Everyone around the world knows about LeBron James the NBA superstar, but those in the business world know him as a pretty darn good businessman as well. Instead of just sitting on the massive contracts and endorsement deals he has received from being the best player on the planet for the majority of the last 13 years, James expanded into the business world and spent time with business mogul Warren Buffett developing a plan—one which entails him becoming a billionaire one day from reports.
Due to the demands of the “9 to 5,” many people forget there is so much more they can do as a professional than what is done at work. Though being part owner in a wide-variety of companies is probably not a realistic option for you, there are a few things you can do to help yourself professionally outside of the office.
First, create a portfolio website for whatever you do and develop a way for people to reach out to you for consulting services. Many of you probably never thought about consulting before, but chances are more than a few small businesses would pay you to assist based on your skillset. Once this is done, create a couple of social media profiles to promote yourself. You never know when those skills you have honed at the “9 to 5” could earn you some extra money and a better reputation on the side.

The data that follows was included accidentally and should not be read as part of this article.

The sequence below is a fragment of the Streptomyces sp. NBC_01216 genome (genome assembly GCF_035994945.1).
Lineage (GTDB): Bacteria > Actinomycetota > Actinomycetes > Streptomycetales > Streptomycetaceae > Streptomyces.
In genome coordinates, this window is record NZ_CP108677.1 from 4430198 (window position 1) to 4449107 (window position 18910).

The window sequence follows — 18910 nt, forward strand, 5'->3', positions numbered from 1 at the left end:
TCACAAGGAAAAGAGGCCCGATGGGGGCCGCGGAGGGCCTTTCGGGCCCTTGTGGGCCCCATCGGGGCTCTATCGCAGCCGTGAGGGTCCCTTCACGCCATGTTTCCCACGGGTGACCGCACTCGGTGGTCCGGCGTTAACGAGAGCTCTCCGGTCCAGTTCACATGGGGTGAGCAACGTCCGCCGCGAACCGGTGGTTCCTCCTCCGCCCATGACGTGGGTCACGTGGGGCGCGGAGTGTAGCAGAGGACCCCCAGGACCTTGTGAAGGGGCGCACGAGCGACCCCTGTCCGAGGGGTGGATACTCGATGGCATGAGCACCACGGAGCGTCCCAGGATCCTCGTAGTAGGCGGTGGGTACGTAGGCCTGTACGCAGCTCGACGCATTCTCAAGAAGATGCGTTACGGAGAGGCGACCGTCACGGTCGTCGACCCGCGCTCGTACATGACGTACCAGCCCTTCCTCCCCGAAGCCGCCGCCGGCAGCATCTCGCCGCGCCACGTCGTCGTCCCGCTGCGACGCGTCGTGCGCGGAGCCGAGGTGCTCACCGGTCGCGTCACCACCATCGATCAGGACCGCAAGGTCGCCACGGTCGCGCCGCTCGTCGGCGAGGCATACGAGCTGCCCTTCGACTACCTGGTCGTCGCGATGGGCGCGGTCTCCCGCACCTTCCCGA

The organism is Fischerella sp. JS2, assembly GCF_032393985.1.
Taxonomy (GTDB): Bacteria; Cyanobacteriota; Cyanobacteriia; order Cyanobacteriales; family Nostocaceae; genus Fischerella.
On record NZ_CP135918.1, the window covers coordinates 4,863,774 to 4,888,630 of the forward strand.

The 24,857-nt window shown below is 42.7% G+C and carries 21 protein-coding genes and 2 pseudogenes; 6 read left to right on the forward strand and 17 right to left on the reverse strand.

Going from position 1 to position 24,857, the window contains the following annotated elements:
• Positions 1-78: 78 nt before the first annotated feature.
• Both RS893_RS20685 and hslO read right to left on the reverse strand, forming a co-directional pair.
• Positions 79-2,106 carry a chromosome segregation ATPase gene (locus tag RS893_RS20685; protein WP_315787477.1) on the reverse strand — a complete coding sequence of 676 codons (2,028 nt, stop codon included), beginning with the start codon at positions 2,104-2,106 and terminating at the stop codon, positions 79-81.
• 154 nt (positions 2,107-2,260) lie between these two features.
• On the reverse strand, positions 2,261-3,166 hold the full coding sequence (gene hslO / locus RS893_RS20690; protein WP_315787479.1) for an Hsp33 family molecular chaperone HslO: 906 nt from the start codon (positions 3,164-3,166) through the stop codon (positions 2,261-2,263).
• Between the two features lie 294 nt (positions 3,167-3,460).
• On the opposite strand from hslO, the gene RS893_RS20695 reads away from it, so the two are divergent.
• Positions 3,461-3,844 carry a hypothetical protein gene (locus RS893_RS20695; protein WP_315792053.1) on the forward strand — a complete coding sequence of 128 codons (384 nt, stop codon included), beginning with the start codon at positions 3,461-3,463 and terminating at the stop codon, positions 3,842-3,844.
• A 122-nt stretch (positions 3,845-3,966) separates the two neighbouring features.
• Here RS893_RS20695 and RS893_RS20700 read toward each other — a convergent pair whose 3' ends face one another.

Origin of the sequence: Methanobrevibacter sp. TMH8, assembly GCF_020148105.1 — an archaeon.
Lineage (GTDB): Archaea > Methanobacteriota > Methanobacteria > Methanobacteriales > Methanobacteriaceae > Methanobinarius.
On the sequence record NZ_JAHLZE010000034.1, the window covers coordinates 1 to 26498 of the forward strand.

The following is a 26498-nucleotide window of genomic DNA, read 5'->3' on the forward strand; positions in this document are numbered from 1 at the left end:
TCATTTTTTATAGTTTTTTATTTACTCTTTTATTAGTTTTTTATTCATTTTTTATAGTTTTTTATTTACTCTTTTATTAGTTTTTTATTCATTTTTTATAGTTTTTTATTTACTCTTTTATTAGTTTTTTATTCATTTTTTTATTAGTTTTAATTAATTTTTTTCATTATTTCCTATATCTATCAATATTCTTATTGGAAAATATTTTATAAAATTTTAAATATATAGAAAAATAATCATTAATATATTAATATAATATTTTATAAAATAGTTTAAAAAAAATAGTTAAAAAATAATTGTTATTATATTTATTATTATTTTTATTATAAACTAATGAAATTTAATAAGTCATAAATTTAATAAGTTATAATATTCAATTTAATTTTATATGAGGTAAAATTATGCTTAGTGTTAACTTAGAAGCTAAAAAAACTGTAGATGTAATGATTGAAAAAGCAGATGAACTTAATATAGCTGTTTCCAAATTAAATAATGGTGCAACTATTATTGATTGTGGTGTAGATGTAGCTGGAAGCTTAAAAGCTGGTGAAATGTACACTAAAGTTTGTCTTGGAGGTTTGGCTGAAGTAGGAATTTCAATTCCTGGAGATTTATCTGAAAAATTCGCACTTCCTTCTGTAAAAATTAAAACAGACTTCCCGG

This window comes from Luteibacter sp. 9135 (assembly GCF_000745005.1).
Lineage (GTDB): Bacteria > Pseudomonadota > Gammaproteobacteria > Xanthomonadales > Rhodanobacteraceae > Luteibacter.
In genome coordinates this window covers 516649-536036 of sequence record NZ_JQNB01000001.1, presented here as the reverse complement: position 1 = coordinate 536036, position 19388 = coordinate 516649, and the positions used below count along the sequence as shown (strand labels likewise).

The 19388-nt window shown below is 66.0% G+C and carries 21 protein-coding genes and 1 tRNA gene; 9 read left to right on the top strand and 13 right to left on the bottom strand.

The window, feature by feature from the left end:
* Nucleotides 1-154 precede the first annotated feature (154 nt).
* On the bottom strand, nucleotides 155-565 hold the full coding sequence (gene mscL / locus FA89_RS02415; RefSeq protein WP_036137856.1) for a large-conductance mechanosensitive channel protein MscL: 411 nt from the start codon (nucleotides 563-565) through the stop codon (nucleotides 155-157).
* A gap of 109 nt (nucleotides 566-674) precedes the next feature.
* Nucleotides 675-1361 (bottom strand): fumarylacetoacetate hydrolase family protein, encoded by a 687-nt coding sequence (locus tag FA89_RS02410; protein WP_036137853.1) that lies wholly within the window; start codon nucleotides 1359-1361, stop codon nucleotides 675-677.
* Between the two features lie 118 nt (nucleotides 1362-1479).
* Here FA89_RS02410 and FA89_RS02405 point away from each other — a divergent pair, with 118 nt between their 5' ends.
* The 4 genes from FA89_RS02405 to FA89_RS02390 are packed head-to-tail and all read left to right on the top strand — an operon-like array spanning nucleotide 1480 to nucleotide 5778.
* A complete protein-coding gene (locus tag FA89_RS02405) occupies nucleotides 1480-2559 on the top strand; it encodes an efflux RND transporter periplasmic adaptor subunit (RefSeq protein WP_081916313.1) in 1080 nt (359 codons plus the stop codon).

Second, go to some networking events and meet people in your community. Do you think James suddenly became a partial owner of a soccer team, headphone company, pizza company, sports media site and more just because he was a big-time basketball player? His position and wealth certainly helped, but the majority of those business opportunities came through networking with other members of the league and business partners.
Never close a door to returning
When “The Decision” took place and James announced he was leaving Cleveland for Miami on national television, 99.9 percent of the world probably thought there was no chance he would ever return to Cleveland. A few select individuals burned his jersey on television, and an entire city showered him with boos every single time he returned to Cleveland for a game over the first couple of years.
Despite this fact, James would never say anything to close the door to return to Cleveland. Even when the team’s owner Dan Gilbert publically shamed him with a Comic Sans written letter on Twitter, James kept his head down. In a time where he could have reacted as many likely would have, he did not—and the rest, so far, is history. He won two championships in Miami in four years of going to the finals, and has returned to Cleveland with one trip to the finals and potentially another one on the way.
For a job seeker like yourself, the message is pretty simple. No matter how much you hated certain circumstances at that old job and how it ended, do not “drop the mic” on the way out. You will want to—trust me, I have been there. It is very easy to send that email or go on a social media rant of epic proportions.
The problem is, you never know when those decision makers from an old job could be in a position of power at another place you want to work one day. Or to another extent, your old place of employment suddenly becomes more attractive in terms of a position that opens up and for financial reasons—and your talents become in high demand once again.